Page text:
I am not a fan of Jeremy Corbyn. He reminds me too much of the sneering pseudo-leftists I met at university. You know the type, came straight to university from thirteen years of private education, picked up a couple of second-hand books by Lenin and think they understand the plight of the workers because they once helped the nanny with the washing up. I am well aware that this is reverse snobbery but at the same time it is a perfect description of Emily “people vote for Theresa May because they like her hair” Thornberry who is at once the stupidest and most arrogant person in British politics. Quite a feat when Diane Abbott and Tony Blair are still around.
However, credit where credit is due. Corbyn made some excellent points in his speech at the official launch of the Labour campaign. He promised a “reckoning” with the people who are “ripping off workers and consumers” and spoke about a country “for the many, not the few.” He also said “the economy is rigged in favour of the rich and powerful.” He singled out exactly the right targets – tax cheats, greedy bankers, rail directors and crooked financiers. This is terrific stuff and I’m sure that there are a lot of votes here. How do I know? Theresa May has stolen Ed Miliband’s policy to cap electricity prices, a policy her “arrogant posh boy” (copyright, Theresa May) predecessor described as “Marxist.”
An excellent article in the Independent this week pointed out that a lot of the policies advocated by Corbyn (and Miliband) are actually very popular with the electorate. It’s just Corbyn (and Miliband) that isn’t. According to the author, in 2015 63% of voters backed Miliband’s price cap on electricity – no wonder May stole it. The article continues …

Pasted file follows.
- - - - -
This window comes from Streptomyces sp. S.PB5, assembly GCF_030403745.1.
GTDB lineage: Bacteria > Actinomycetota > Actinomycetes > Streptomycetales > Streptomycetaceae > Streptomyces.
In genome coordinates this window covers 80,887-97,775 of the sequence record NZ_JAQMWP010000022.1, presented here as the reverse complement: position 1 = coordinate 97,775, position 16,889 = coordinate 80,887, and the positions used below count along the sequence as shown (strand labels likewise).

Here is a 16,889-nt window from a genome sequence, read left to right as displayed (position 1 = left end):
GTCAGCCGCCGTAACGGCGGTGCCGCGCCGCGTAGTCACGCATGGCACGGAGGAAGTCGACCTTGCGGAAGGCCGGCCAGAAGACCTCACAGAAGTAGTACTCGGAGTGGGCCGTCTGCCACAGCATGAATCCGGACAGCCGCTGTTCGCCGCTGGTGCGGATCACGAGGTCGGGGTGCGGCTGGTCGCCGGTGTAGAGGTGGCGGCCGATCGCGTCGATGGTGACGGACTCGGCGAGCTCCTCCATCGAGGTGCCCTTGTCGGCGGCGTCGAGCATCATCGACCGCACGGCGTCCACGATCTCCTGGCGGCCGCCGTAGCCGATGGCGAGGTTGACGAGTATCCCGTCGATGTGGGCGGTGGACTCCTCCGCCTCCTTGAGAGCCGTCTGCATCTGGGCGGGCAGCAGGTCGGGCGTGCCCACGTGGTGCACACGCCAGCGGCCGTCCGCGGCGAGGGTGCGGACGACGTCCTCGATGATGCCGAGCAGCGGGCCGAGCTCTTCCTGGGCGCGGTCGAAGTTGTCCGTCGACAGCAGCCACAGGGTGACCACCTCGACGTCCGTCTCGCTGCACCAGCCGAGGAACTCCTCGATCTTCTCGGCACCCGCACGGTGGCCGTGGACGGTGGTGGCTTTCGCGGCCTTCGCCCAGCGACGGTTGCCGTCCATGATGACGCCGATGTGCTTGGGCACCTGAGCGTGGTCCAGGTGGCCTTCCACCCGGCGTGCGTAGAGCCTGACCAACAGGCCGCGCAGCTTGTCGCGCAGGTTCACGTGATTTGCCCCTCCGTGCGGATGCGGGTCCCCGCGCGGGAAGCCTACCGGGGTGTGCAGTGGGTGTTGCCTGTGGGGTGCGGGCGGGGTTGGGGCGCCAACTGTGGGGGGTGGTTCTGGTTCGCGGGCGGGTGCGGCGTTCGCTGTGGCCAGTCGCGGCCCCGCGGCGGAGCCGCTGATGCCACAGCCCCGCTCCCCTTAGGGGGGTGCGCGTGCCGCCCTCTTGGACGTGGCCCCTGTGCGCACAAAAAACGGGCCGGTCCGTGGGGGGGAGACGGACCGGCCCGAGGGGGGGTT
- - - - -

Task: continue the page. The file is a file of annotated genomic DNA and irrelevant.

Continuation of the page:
“One poll for The Independent found that raising the minimum wage, and the rate of tax to 50p from 45p, had the support of 71 per cent and 62 per cent of respondents respectively.
The party’s pledge to extend free school meals to all primary school children – funded by charging VAT on private schools – also had the support of 53 per cent of the public.”
There are LOTS of votes here that Corbyn can pick up. Unfortunately this is not getting through because so many people are turned off by Labour’s obsession with childish identity politics and with insulting the electorate. When it appears that Labour are more interested in niche concerns like transgender toilets than bread-and-butter issues like the economy, it is no wonder voters stop listening. Too many Labour politicians appear more interested in phony accusations of racism than in understanding ordinary people’s concerns; it is not racist to be worried by GP waiting lists or the lack of primary school places in some areas. It is also a serious turnoff to have the likes of Thornberry sneering that everyone who voted to leave a corrupt, neoliberal organisation that is designed to protect the interest of big business is some kind of thicko.
So Corbyn has done something right but I’m afraid he needs to go further. Ditch race baiters like Abbott; get rid of arrogant Establishment fools like Thornberry who clearly hate anyone who has never eaten at one of the Inns of Court; and tell John McDonnell to stop wittering on about Karl Marx. Accept that the UK is leaving the European Union and that most people understood what they were voting for in June 2016. Stop the alliance with far right Islamists and condemn anti-gay, anti-women and anti-Semitic rhetoric no matter what the colour of the person responsible.
When (and I do mean when) Corbyn leads Labour to defeat on June 8th there will have to be some serious rethinking on the left of British politics. This may mean a new party if Corbyn and his disciples refuse to let go of the levels of power in the Labour Party. Centre-left economic policies can win votes, sneering identity politics is electoral poison.